The Young Lady's Mentor eBook

This eBook from the Gutenberg Project consists of approximately 263 pages of information about The Young Lady's Mentor.

Let not this dangerous risk be yours.  While yet young—­young in habits, in energies, in affections, devote all to the service of the best of masters.  “The work of righteousness,” even now, through difficulties, self-denial, and anxieties, will be “peace, and the effect thereof quietness and assurance for ever."[102]


[89] 1 Cor. viii. 13.

[90] Matt. xviii. 6, 7.

[91] Milnes.

[92] Keble.

[93] French.

[94] James i. 12.

[95] 1 John v. 19.

[96] Matt. xviii. 6, 7.

[97] Gen. iv. 9.

[98] Rev. xi. 15.

[99] Matt. v. 8.

[100] Col. i. 12.

[101] Jer. ii. 19.

[102] Isa. xxxii. 19.


“Whatever may be the customs and laws of a country, women always give the tone to morals.  Whether slaves or free, they reign, because their empire is that of the affections.  This influence, however, is more or less salutary, according to the degree of esteem in which they are held:—­they make men what they are.  It seems as though Nature had made man’s intellect depend upon their dignity, as she has made his happiness depend upon their virtue.  This, then, is the law of eternal justice,—­man cannot degrade woman without himself falling into degradation:  he cannot elevate her without at the same time elevating himself.  Let us cast our eyes over the globe!  Let us observe those two great divisions of the human race, the East and the West.  Half the old world remains in a state of inanity, under the oppression of a rude civilization:  the women there are slaves; the other advances in equalization and intelligence:  the women there are free and honoured.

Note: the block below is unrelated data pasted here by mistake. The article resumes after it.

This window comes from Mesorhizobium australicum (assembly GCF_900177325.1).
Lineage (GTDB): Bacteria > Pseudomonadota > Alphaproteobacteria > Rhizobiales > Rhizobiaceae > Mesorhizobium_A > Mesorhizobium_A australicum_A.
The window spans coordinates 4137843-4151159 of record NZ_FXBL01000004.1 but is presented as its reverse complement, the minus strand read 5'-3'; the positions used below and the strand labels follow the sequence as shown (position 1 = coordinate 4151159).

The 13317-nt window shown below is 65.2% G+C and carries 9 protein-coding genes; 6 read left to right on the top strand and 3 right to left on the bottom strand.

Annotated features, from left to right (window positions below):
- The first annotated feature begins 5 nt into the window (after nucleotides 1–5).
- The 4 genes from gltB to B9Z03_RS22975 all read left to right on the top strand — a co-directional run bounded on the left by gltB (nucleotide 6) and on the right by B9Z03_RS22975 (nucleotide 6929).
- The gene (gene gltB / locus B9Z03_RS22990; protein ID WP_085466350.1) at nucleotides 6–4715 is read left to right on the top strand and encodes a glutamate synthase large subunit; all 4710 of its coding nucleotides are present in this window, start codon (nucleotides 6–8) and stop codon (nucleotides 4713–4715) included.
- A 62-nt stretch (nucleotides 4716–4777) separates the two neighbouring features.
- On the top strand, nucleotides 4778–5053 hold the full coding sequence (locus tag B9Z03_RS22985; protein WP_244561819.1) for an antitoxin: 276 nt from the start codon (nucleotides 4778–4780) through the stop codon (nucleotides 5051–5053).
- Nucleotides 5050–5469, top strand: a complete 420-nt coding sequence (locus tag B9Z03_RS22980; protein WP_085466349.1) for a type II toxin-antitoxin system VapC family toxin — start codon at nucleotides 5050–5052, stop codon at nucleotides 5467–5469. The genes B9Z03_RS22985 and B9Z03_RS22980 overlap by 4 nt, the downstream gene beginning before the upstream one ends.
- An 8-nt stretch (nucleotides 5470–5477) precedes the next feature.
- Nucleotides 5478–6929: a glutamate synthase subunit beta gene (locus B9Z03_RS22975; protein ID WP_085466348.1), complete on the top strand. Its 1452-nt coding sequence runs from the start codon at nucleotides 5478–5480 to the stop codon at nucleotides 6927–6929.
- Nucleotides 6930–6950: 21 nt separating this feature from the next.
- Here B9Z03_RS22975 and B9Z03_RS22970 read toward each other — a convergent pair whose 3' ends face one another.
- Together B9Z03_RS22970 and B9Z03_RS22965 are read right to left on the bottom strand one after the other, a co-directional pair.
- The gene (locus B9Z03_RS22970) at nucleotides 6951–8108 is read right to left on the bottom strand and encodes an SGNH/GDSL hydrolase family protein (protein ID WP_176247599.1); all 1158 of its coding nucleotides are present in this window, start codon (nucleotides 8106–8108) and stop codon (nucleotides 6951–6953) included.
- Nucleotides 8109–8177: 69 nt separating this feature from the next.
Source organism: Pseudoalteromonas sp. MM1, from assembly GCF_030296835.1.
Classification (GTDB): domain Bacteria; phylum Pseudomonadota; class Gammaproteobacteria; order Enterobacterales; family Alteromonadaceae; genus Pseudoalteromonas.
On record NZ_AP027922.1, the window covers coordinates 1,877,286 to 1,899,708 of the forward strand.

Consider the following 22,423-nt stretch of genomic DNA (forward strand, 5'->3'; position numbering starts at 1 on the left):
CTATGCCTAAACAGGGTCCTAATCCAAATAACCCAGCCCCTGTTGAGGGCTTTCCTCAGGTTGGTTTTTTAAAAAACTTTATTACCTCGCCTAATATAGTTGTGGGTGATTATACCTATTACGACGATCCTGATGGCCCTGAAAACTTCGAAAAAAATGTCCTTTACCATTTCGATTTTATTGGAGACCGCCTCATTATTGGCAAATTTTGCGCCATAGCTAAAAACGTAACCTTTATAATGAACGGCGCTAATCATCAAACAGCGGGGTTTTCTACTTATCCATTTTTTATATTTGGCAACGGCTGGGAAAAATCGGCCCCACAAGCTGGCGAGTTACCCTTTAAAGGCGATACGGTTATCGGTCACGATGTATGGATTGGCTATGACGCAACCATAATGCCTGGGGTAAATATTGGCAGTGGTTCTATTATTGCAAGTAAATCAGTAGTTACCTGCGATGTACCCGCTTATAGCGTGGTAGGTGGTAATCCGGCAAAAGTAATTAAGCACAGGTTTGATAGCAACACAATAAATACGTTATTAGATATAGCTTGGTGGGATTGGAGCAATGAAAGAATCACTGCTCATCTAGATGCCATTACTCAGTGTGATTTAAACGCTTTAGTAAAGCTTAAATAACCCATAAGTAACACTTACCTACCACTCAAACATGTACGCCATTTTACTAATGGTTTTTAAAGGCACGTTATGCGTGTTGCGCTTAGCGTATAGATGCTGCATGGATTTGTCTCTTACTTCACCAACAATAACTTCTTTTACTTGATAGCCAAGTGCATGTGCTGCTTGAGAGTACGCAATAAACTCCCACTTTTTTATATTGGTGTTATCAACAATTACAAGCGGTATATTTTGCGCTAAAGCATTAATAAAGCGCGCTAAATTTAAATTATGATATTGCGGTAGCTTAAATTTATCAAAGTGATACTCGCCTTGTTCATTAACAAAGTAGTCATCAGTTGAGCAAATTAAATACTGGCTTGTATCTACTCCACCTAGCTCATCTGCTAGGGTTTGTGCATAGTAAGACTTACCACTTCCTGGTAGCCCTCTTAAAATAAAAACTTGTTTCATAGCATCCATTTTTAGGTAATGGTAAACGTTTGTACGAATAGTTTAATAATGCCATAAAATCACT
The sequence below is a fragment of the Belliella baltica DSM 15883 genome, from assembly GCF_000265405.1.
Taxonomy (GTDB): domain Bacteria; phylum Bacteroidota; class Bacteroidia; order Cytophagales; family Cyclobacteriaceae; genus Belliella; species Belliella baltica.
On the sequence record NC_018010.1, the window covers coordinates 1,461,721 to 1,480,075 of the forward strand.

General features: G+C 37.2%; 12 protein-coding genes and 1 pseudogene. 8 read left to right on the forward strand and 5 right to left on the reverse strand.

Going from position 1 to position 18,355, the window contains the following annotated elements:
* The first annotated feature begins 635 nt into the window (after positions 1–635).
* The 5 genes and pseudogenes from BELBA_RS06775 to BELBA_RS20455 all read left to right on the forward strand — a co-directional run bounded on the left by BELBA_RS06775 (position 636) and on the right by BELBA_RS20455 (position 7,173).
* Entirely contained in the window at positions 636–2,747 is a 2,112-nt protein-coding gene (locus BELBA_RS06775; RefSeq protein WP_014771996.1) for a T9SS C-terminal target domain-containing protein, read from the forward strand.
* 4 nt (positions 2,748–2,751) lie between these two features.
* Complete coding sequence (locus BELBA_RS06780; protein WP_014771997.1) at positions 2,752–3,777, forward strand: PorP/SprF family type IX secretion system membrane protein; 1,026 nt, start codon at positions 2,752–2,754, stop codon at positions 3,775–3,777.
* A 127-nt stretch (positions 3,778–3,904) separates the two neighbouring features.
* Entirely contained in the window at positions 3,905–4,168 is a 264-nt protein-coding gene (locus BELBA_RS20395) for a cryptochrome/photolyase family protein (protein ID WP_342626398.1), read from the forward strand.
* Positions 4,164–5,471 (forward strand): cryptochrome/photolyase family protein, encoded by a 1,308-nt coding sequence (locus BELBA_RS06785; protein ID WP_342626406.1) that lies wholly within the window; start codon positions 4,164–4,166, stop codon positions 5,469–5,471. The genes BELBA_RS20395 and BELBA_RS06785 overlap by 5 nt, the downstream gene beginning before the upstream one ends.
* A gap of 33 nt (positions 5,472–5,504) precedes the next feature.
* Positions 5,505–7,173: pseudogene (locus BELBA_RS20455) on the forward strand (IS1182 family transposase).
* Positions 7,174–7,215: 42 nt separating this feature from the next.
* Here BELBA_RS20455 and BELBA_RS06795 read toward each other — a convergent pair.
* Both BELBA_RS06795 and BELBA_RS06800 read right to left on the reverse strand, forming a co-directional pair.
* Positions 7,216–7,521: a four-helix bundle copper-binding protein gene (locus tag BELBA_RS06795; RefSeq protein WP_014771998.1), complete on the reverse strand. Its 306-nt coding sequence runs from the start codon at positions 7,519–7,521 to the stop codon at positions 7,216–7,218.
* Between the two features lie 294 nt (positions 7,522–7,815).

“If we wish, then, to know the political and moral condition of a state, we must ask what rank women hold in it.  Their influence embraces the whole life.  A wife,—­a mother,—­two magical words, comprising the sweetest sources of man’s felicity.  Theirs is the reign of beauty, of love, of reason.  Always a reign!  A man takes counsel with his wife; he obeys his mother; he obeys her long after she has ceased to live, and the ideas which he has received from her become principles stronger even than his passions.

“The reality of the power is not disputed; but it may be objected that it is confined in its operation to the family circle:  as if the aggregate of families did not constitute the nation!  The man carries with him to the forum the notions which the woman has discussed with him by the domestic hearth.  His strength there realizes what her gentle insinuations inspired.  It is sometimes urged as matter of complaint that the business of women is confined to the domestic arrangements of the household:  and it is not recollected that from the household of every citizen issue forth the errors and prejudices which govern the world!

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The Young Lady's Mentor from Project Gutenberg. Public domain.
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